The International Federation of Journalists, and its regional group the European Federation of Journalists, today accused the authorities of Northern Cyprus of "willful neglect" over the safety of journalists after a firebomb attack on the independent daily newspaper Avrupa, which destroyed printing presses, paper and other equipment.
"The failure of the authorities to provide adequate protection and security for this targeted newspaper appears to be willful neglect and adds to the fear that the authorities are turning a blind eye to the ongoing campaign to shut down this independent newspaper," said Aidan White, General Secretary of the IFJ.
Last year in November, Avrupa's printing office was set on fire with a petrol bomb. The press printing machine and a large amount of paper were burned.
The IFJ is concerned that the latest attack, which follows a period of court fines and official harassment, is part of wide campaign aimed at shutting down the newspaper.
The paper, which is critical of the government of Rauf Denktash, has been a victim of intimidation, court action and official interference for years. In January 2000 the paper was accused of incitement and defamation of the government. Hearings against the paper started on May 26th before an unrecognised "criminal court" in the Turkish occupied part of Cyprus. Avrupa faced 75 lawsuits for "instigating hatred against the Turkish republic of North Cyprus and the Turkish army". Military and police prosecutors have sought to jail the editor-in-chief Mr. Sener Levent and five other journalists of Avrupa. In July, Sener Levent and two journalists were briefly detained and accused of treason and espionage.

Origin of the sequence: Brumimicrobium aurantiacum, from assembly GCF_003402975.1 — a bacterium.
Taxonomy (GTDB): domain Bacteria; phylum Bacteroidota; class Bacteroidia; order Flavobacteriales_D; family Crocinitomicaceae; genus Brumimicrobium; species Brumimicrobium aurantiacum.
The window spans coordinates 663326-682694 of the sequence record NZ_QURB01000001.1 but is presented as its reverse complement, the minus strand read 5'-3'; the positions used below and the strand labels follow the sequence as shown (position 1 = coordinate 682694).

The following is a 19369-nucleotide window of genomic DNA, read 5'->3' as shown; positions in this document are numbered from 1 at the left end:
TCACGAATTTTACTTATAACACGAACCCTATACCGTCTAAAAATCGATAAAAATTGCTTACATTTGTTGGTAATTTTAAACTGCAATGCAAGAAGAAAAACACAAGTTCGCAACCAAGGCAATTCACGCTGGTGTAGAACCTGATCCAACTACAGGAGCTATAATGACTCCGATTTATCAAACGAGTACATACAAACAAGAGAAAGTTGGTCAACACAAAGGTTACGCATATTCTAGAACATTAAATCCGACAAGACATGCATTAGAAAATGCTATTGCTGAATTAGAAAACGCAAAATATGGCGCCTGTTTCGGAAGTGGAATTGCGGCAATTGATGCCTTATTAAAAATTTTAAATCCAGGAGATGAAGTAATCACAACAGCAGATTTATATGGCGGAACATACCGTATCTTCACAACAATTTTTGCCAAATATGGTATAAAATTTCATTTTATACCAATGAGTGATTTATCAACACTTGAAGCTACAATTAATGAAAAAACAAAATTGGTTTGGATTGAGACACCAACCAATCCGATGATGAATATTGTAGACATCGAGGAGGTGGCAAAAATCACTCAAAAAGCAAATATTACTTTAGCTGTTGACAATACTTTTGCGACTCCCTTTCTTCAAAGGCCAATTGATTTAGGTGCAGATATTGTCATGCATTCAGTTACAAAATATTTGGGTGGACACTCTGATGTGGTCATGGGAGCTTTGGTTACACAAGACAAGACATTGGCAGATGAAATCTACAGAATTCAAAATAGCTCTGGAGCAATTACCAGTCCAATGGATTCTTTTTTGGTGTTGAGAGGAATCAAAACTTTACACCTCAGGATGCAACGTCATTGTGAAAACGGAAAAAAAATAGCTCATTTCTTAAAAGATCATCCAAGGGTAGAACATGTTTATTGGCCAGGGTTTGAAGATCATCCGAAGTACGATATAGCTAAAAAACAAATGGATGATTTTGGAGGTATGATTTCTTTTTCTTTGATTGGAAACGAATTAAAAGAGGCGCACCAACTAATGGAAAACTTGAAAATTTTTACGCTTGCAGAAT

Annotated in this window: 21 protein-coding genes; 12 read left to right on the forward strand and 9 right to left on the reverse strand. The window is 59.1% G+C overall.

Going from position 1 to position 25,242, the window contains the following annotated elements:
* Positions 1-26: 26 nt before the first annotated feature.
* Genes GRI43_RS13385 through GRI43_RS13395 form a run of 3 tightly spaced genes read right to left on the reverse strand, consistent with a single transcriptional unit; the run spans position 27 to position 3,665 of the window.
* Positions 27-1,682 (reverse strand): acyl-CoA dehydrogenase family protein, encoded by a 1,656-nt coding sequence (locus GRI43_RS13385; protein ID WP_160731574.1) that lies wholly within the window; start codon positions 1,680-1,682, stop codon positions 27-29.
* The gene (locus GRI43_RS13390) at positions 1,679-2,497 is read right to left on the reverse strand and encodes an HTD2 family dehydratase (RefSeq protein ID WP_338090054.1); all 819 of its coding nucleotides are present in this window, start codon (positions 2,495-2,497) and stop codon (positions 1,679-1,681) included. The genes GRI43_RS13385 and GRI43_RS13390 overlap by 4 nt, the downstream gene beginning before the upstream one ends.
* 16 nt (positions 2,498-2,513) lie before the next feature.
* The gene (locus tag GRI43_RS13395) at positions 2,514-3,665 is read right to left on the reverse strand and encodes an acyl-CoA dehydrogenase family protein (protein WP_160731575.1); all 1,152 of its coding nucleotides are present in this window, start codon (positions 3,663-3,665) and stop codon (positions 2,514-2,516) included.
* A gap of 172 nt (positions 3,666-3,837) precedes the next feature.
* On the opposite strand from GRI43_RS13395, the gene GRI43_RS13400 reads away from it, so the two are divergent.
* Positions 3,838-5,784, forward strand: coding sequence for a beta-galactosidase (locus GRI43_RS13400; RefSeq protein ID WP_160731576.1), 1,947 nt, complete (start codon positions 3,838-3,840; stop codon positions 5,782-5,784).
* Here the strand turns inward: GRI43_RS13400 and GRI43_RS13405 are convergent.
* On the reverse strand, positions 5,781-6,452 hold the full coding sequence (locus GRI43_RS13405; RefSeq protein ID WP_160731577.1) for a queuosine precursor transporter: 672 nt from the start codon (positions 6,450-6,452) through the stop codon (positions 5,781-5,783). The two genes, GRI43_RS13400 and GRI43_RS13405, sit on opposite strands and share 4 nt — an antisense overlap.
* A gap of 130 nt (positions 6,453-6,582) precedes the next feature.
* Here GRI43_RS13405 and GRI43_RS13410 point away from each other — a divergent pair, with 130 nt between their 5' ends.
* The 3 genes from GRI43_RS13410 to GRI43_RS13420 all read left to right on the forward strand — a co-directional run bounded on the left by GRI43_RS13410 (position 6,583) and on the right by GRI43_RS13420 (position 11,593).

An IFJ mission to the island at the time accused the authorities of breaching human rights rules and of failing to protect the journalists.
"This latest action shows that the authorities fail to get the message that they must stop all forms of victimization of these journalists. They have committed no crime other than to provide critical journalism and independent scrutiny of those who exercise power, " said Aidan White, "In any other society they would be warmly applauded for their commitment to democracy but in Northern Cyprus today they have become victims of a regime that refuses to protect its citizens and their property."